One of the things that I've been meaning to get around to taking her to do is (as Raine and I took to calling it) feeding the 'Fat Fucking Fish' at Pymatuning (pie-muh-toon-ing) State park in Northwest PA. Let me explain: Pymatuning is a man-made lake that was formed in the 1930's that straddles the PA-Ohio border. It was actually formed from reclaimed swampland. It's a pretty good sized lake that has a smaller lake kind of attached to one side that's used as a large sanctuary for the young fish released from the hatchery further up the shore from the spillway that connects the two bodies of water. (take a breath, man!) The spillway is a concrete half-bowl about 20 yards across that the water from the smaller lake flows down into and then under the road to the main lake. It seems that, almost since the spillway was formed people have been gathering there to throw chunks of stale bread to the fat, greedy, well-fed, but very ugly, brown carp that now gather there by the thousands to gobble up the offerings. It's really kind of a disgusting, roiling, fishy carpet of carp when they get going, with hundreds of ducks, geese and gulls gobbling up whatever tidbits are left.
While Raine and I had mentioned to Alexis that we'd been there a couple of times we had never taken her there. On one recent Saturday I was feeling a bit restless and asked everyone if they wanted to go to Pymatuning sometime that day. Raine wasn't feeling well, but Alex and Dude were willing to go. (actually, I don't really know if he was willing or not, but he was going) So we loaded up in the car, bought a loaf of cheap bread and headed for the fish.
Normally I have a sense of direction that makes people (Raine) sick. I can generally find things I've never seen before in places I've never been to before. Raine calls it my 'radar'. Well, I must have forgotten to charge the batteries, or I left the remote with Raine because when we unknowingly arrived at the lake I immediately took a wrong turn. Then another. We went on a big, looping circle through Eastern Ohio and NW Pennsylvania for about an hour. And then, just to prove the first two weren't flukes, when we had almost made it back to the lake again (still couldn't see it) I quickly executed a third wrong turn and sent us back 10 miles to a town we'd passed through on our original stab at getting to the lake. Naturally bypassing the town that's right on the edge of the entrance to do so. I also wish to state for the record that this entire time I had an atlas in the trunk that I had completely forgotten about until we'd hit Greenville for the second time. Once I'd pulled it out I found that I had been within rock-throwing distance of the lake, not once, but twice. I don't really get upset on the few times this kind of thing happens to me. I've learned to just ride it out. I think Alexis may have been expecting some sort of meltdown, but Dave, not knowing how long it should take to get to Pymatuning was content to sit in the backseat until the cows came home... or the batteries ran out, which ever came first.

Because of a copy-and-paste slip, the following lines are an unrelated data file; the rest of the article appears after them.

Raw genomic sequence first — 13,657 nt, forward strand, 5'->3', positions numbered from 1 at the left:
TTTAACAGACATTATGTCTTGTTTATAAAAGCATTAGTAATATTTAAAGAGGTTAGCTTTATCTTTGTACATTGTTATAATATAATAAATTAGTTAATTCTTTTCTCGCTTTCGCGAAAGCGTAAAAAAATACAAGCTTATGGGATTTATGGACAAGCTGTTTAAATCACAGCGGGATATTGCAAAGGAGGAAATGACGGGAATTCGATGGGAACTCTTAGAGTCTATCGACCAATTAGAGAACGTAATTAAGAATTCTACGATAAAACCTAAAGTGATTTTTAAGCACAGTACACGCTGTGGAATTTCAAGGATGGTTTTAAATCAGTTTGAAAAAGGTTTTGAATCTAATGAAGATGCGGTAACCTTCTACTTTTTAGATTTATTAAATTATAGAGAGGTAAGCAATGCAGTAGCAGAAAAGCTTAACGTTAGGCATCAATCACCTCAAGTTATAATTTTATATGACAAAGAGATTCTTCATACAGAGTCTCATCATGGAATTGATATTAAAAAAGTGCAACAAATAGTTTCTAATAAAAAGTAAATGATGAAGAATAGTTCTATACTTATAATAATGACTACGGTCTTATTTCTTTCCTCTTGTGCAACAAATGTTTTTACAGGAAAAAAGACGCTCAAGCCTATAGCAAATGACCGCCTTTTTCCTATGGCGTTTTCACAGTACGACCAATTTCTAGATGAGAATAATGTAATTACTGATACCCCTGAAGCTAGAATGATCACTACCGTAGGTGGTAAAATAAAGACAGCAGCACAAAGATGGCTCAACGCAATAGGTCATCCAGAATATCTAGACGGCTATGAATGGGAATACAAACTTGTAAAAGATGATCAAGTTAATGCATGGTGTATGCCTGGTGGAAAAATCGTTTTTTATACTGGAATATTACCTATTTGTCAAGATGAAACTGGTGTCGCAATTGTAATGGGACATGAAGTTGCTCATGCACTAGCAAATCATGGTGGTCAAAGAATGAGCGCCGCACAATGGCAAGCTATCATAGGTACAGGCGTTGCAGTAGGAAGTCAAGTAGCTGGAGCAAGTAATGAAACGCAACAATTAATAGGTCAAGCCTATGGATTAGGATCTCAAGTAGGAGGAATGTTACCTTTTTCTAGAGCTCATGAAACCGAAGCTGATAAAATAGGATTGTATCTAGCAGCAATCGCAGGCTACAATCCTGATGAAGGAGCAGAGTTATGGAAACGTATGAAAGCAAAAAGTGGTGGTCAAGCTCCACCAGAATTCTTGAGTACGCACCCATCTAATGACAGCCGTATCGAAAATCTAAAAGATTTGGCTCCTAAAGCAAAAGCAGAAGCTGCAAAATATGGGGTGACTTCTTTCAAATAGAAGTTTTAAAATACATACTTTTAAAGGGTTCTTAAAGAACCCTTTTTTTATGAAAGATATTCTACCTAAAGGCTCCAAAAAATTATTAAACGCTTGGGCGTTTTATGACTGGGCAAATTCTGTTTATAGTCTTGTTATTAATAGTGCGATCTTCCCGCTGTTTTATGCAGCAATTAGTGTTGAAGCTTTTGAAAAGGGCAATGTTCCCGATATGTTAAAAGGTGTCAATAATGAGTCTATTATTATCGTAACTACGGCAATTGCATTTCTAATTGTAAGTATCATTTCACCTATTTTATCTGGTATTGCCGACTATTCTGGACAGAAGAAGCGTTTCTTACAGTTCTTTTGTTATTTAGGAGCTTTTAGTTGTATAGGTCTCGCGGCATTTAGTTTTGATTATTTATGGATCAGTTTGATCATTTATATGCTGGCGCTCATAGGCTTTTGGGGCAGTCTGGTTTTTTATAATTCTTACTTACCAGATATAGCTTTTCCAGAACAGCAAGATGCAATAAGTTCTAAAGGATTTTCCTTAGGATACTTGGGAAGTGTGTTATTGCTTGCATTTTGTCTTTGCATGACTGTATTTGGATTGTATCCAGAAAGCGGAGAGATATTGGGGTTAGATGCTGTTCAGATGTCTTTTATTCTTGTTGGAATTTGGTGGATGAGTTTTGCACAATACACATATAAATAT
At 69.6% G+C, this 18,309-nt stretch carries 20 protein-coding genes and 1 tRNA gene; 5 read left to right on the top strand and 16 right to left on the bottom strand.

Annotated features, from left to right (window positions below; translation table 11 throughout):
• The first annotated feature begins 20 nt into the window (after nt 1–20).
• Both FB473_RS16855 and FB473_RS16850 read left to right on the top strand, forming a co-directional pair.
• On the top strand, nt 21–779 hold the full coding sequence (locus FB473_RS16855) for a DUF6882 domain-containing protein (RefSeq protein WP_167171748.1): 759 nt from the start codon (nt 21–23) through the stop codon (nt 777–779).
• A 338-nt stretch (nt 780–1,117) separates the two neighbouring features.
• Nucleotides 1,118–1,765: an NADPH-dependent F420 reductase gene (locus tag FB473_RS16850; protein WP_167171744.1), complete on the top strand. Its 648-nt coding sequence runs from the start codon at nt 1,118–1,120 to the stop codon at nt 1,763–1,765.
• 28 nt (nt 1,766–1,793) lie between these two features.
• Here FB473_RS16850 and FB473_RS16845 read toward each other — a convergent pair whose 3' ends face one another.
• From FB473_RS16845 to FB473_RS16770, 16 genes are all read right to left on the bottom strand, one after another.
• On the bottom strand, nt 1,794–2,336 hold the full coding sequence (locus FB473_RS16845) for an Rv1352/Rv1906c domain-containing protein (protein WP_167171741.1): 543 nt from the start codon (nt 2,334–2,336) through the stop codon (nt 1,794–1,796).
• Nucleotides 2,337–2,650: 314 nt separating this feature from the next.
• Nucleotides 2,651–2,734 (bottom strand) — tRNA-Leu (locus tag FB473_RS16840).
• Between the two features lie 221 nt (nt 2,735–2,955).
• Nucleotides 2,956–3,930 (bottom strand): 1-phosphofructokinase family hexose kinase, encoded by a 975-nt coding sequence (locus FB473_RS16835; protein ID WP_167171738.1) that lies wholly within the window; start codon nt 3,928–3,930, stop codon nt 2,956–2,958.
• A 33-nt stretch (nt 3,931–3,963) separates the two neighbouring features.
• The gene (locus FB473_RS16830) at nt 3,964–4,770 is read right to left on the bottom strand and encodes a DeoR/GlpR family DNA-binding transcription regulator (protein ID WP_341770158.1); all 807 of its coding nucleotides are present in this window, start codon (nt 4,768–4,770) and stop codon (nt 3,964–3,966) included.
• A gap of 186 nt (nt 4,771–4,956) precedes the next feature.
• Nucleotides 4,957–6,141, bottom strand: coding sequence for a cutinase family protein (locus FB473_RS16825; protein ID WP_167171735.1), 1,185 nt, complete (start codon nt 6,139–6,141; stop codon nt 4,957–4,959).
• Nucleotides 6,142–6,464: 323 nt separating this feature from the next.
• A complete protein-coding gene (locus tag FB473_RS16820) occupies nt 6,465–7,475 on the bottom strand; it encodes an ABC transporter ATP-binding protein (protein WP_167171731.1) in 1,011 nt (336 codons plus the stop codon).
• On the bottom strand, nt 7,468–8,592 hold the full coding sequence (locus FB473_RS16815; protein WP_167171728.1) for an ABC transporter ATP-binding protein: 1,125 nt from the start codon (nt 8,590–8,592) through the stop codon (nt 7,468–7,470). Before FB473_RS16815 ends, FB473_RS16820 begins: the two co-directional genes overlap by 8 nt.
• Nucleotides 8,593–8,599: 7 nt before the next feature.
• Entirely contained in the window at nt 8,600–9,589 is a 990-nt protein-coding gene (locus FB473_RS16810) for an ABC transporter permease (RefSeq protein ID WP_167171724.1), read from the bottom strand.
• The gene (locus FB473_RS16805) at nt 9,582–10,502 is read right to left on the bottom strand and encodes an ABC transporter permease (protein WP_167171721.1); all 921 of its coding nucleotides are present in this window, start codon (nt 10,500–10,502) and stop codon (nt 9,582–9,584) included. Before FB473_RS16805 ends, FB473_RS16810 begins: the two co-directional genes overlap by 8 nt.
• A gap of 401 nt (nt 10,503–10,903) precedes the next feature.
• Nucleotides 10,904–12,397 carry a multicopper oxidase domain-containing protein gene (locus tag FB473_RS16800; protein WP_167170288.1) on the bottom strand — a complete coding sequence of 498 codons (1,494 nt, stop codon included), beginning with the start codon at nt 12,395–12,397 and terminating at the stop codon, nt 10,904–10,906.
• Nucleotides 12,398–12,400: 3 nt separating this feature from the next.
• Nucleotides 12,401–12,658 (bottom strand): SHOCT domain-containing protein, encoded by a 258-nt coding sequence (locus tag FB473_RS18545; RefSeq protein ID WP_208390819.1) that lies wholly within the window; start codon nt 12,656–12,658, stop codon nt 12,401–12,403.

We walked over near Dude and I handed him a slice to distribute to the masses. He immediately cocked his arm back and was ready to fling the whole piece into the air. 'Wait a minute!' I said quickly, 'Tear that up and throw the pieces!' He looked at me like I was from another planet. (And there's no direct evidence saying I'm not) He simply tore the piece in half and cocked his arm back saying, 'Here you go ducks!' and gave it a mighty heave. It was doomed from the beginning. Not only was the gauntlet of portly pisceans about 10 feet deep at that point, but since the breeze was blowing right in his face it forced his grain-parachute to land in the water about 3 feet from the edge. He looked down with disgust at the carp rapidly
I was explaining to Alexis how not only was this the only publicly owned land that you could do this, but it was actually illegal to feed wild animals in PA State Parks. Unless you had a license and that food was attached to a hook, when David decided that he was the friend of all flying creatures. He came over to us to demand more bread because he had to 'feed the geese and the ducks and the American Eagles.' I had a brief flash of him throwing bread to customers of AE Outfitters, but quickly banished the thought. Now while there are 4 or 6 pairs of bald eagles in the park area and they do nest on an island in the sanctuary part of the lake, I hadn't seen any. The three kinds of birds in the immediate area were Mallard Ducks, Canadian Geese and some Ringbilled Gulls. As I handed him more bread I told Dave, 'Those are seagulls, Dude.' 'American Eagles.' He repeated. I shook my head, 'Sea. Gulls.' He cocked his head at me, 'Sea gulls?' He asked. I nodded, gravely. 'Seagulls.' And I heard him as he turned away, 'Sea gulls' He stated gravely, 'from America.' I shook my head and gave up. Figuring that was about as close as I was going to get.
|An American (Ringbilled) Seagull|
After Alex took a quick walk over to the spillway to see the greatest and ugliest concentrations of fish we hopped in the car and drove across the bridge that bisects the main lake. That being the only other interesting thing about Pymatuning if you don't have a boat or a fishing license. Thankfully I was much better at finding my own house than I was finding the lake, (after all, all my stuff's there) so the return trip was rather a lot smoother. Unfortunately my earlier delay meant that we couldn't stop at the Apple Castle, an orchard and farm market slightly out of our way, but probably closed. So instead of apple products and farm fresh produce (I knew they also sell donuts, but didn't tell anyone) we had to struggle through on hot dogs and french fries and apple sauce... I'm actually proud at how brave Dude was about the whole thing.